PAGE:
The road, they tell me, is under construction, and the progress report sign at the intersection tells me the project completion date. Being introspective lately leads me to think that my life feels very much under construction right now, though I have no project completion date. I don’t even have an estimate that I’ll overshoot by a number of weeks or months and over which local politicians will wring their hands. No, all I have are orange cones.

I know that despite my series of rough years recently that I am lucky. I don’t have enough work, but the work I have is work I like, and that allows me to live in a way I love. I don’t love my current living situation, but I know it’s temporary and I genuinely adore the neighborhood in the meantime. I’m dealing with the aftermath of leaving a 10-year marriage, but I am thankful that I had the wherewithal to leave and the support of family and friends when I did.

Despite the orange cones circling my personal work zone right now, I am more optimistic than I have been in longer than I can remember. No, it’s not despite the cones – it’s because of them. Those construction cones represent progress. They indicate movement. They tell me that work has started. There may be no project completion date I can put on a calendar, but it is satisfying to see the orange cones surrounding jagged holes in the pavement, hard-hatted workers hip-deep in the ground, shovels in hand.

Cutting through the surface to reconfigure what lies underneath can hurt, but letting something sour fester there is far worse.

I am doing my best to let go of the guilt, the sadness, the worry, the part of me that was willing to quietly accept unhappiness. There is nothing that offers hope so much as potential, so I am choosing to see the orange cones as harbingers of positivity. What’s under these top layers, what the workers will find when they dig a little deeper, and what they’ll build next – I don’t really know. Whatever it is, I don’t want to be on the sidelines anymore, watching from behind the safety ropes. I’m wading in, hard-hatted and shovel in hand.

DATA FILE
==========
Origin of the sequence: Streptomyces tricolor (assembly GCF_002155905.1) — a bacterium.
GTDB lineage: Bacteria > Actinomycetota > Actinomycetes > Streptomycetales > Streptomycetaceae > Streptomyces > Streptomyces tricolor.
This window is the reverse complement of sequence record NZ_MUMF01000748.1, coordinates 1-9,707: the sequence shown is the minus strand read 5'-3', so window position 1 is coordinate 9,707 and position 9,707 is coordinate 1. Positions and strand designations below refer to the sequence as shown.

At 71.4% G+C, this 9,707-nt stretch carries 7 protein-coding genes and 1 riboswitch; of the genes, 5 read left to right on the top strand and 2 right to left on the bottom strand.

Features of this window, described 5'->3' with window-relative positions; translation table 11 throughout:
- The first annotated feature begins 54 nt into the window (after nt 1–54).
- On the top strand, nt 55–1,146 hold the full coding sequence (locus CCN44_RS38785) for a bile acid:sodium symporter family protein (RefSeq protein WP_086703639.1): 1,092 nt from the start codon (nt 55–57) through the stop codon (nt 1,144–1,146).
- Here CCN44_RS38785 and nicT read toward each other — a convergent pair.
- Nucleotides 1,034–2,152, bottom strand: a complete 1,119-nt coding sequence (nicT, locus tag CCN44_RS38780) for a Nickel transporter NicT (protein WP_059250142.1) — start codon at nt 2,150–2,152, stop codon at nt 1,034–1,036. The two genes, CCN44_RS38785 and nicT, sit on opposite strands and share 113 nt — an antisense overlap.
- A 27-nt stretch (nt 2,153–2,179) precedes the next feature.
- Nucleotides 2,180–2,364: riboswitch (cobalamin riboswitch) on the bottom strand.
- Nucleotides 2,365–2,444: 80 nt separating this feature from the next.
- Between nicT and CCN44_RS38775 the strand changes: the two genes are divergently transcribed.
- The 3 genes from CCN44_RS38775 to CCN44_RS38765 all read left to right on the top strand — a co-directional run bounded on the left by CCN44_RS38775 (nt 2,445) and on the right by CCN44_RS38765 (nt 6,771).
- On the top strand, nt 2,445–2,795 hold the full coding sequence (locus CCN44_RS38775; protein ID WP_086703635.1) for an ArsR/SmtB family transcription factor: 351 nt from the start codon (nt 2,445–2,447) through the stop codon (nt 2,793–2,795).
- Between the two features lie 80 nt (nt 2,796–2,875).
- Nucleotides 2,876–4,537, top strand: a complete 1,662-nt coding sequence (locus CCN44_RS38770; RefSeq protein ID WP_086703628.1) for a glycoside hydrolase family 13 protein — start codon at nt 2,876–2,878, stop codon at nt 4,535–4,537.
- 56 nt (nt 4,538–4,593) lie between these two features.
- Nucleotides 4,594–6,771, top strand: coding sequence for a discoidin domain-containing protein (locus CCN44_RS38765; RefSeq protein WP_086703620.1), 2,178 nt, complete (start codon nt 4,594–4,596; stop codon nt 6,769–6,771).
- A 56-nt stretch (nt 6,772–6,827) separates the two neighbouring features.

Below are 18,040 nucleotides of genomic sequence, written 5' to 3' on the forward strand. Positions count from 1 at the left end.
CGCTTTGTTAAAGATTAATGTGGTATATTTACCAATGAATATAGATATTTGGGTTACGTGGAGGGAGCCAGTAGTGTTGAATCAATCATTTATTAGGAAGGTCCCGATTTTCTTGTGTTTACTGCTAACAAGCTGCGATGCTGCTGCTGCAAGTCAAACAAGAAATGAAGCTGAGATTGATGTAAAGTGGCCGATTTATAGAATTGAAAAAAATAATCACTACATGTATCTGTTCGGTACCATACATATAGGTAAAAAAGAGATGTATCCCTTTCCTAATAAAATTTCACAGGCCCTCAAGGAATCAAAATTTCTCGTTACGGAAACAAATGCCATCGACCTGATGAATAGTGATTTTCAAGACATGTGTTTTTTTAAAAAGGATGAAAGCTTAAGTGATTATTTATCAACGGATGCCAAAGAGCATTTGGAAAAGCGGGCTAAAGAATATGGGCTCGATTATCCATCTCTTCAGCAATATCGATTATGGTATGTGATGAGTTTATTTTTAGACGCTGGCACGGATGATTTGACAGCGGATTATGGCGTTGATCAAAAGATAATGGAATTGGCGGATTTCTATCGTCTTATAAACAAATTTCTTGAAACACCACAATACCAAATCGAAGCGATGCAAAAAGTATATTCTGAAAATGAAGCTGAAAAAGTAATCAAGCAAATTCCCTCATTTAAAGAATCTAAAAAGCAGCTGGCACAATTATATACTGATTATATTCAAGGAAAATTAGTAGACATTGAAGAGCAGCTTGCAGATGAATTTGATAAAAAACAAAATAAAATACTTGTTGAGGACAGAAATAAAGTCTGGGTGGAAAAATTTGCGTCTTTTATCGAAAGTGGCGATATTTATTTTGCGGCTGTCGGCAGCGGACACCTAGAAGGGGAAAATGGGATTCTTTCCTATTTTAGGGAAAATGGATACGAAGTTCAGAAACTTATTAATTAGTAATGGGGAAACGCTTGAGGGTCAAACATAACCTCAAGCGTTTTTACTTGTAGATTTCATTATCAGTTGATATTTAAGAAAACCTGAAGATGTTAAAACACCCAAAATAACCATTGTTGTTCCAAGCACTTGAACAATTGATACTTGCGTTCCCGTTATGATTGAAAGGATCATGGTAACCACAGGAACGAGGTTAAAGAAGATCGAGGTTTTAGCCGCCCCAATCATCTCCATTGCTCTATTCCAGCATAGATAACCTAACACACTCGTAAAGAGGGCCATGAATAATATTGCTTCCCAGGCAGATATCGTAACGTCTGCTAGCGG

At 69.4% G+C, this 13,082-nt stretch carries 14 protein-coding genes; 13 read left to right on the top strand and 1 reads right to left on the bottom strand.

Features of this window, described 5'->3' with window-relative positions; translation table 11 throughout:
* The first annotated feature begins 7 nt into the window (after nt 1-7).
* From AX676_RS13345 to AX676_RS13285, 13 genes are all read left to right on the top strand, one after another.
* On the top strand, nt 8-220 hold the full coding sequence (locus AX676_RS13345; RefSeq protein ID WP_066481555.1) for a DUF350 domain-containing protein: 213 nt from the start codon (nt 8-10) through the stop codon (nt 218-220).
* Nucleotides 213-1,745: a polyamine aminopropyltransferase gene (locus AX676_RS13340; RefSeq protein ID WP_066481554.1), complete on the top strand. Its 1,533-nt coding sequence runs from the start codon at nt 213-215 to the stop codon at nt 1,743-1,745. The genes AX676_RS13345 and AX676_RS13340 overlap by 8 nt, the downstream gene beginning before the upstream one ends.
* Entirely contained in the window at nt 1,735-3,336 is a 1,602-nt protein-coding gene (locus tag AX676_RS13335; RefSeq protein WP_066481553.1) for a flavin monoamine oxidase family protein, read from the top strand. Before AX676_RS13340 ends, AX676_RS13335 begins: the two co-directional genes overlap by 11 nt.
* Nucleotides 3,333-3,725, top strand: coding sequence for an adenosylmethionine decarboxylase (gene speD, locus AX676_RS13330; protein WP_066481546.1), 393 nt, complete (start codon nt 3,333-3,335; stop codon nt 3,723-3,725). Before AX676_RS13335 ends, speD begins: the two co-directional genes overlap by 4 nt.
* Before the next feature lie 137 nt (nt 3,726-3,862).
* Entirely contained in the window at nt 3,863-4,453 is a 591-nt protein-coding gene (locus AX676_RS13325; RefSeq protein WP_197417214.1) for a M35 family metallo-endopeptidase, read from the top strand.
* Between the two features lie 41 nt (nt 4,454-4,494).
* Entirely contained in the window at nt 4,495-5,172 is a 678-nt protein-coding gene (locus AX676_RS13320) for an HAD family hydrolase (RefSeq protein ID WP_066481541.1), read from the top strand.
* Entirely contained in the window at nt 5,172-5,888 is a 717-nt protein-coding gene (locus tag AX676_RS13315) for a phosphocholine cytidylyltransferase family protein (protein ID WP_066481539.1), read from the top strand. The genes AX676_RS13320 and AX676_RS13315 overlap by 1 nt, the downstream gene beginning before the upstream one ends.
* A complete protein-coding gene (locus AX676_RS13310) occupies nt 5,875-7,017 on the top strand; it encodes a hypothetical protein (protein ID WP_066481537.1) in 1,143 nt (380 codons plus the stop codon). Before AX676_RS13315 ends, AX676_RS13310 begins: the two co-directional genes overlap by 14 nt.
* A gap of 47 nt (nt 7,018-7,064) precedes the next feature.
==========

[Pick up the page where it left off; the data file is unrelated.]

Hong Kong City || creative commons photo by Nathan O'Nions

Where Nobody Knows Your Name

Hong Kong City || creative commons photo by Nathan O'Nions

creative commons photo by Nathan O’Nions

When Marco Polo came at last to Cathay, seven hundred years ago, did he not feel – and did his heart not falter as he realized – that this great and splendid capital of an empire had had its being all the years of his life and far longer, and that he had been ignorant of it? That it was in need of nothing from him, from Venice, from Europe? That it was full of wonders beyond his understanding? That his arrival was a matter of no importance whatsoever? We know that he felt these things, and so has many a traveler in foreign parts who did not know what he was going to find. There is nothing that cuts you down to size like coming to some strange and marvelous place where no one even stops to notice that you stare about you.

-Richard Adams, “Watership Down”

Amuse-Bouches [Links I Love]: April 8 – May 1


Here’s the latest list of stuff I found interesting on the interwebz, April 8 through May 1: